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Obstacle course for sperm is helping IVF scientists find the best swimmers
In vitro fertilization (IVF) refers to procedures that assist with the fertilisation of an embryo. IVF involves the collection of eggs from the ovaries and subsequent fertilisation by sperm and is carried out in a laboratory setting. Once the process is complete, the fertilised egg is transplanted into a uterus with the goal of embryo development. The entire IVF cycle usually takes two to three weeks.
Chances of success?
The success of IVF depends on multiple factors, including age and the reasons for infertility. Since IVF is an expensive process, costing over $10,000 on average, it is important for the procedure to be as efficient as possible to reduce the need for multiple IVF cycles. The Centers for Disease Control and Prevention (CDC) estimate that 12% of women in the US aged 15–44 years have difficulty becoming pregnant.
The World Health Organization (WHO) indicates that more than 10% of women are infertile or experience subfertility. Male infertility is also a contributing factor, as the National Institute of Health (NIH) estimates that 40% of infertility cases are due to male infertility.
Putting microfluidics to work
Recent advances in IVF include the development of devices that increase the success rate for IVF. Researchers at Stanford University, US, developed a device that can select for healthy sperm to be used in IVF.
The device, named Simple Periodic Array for Trapping and Isolation (SPARTAN), is based on the principle of microfluidics.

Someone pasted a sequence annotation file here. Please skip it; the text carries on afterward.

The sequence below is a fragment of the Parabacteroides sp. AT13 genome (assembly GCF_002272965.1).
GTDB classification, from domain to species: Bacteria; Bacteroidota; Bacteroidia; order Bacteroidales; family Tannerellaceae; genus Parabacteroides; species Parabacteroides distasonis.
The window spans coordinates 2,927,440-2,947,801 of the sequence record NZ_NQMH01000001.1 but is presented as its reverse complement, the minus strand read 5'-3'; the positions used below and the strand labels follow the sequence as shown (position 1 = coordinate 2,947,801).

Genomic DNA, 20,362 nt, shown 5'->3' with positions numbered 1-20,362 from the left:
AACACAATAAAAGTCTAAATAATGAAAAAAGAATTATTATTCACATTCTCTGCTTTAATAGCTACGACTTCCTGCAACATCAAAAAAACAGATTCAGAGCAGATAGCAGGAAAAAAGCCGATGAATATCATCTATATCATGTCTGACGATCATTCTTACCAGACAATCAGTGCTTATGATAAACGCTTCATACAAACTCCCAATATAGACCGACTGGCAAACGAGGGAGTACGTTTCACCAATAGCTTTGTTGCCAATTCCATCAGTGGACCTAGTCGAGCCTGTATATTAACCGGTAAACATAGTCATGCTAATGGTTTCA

While several microfluidic devices already exist, these platforms are complicated and often require pumps or chemicals that can be damaging to sperm.
Microchip obstacle course
The SPARTAN system uses a series of obstacles on a microchip, requiring sperm to swim around pillar-shaped objects and through the device.
As a result, this device promotes the collection of the highest quality sperm. Another advantage of this procedure is that raw, non-frozen samples are used, thus maintaining the integrity of fresh sperm. Authors of the study indicate that the overall selection process is very short (around 10 minutes) and results in 99% of collected sperm being highly motile.
Additionally, the collected sperm have enhanced morphology and DNA integrity compared to sperm collected via other methods. The lead researchers who published their results on the SPARTAN device in 2017 have since become a part of ZyMot Fertility, a division of DxNow, Inc. In 2018, the company received US Food and Drug Administration (FDA) approval for sperm separation devices based on the SPARTAN technology.
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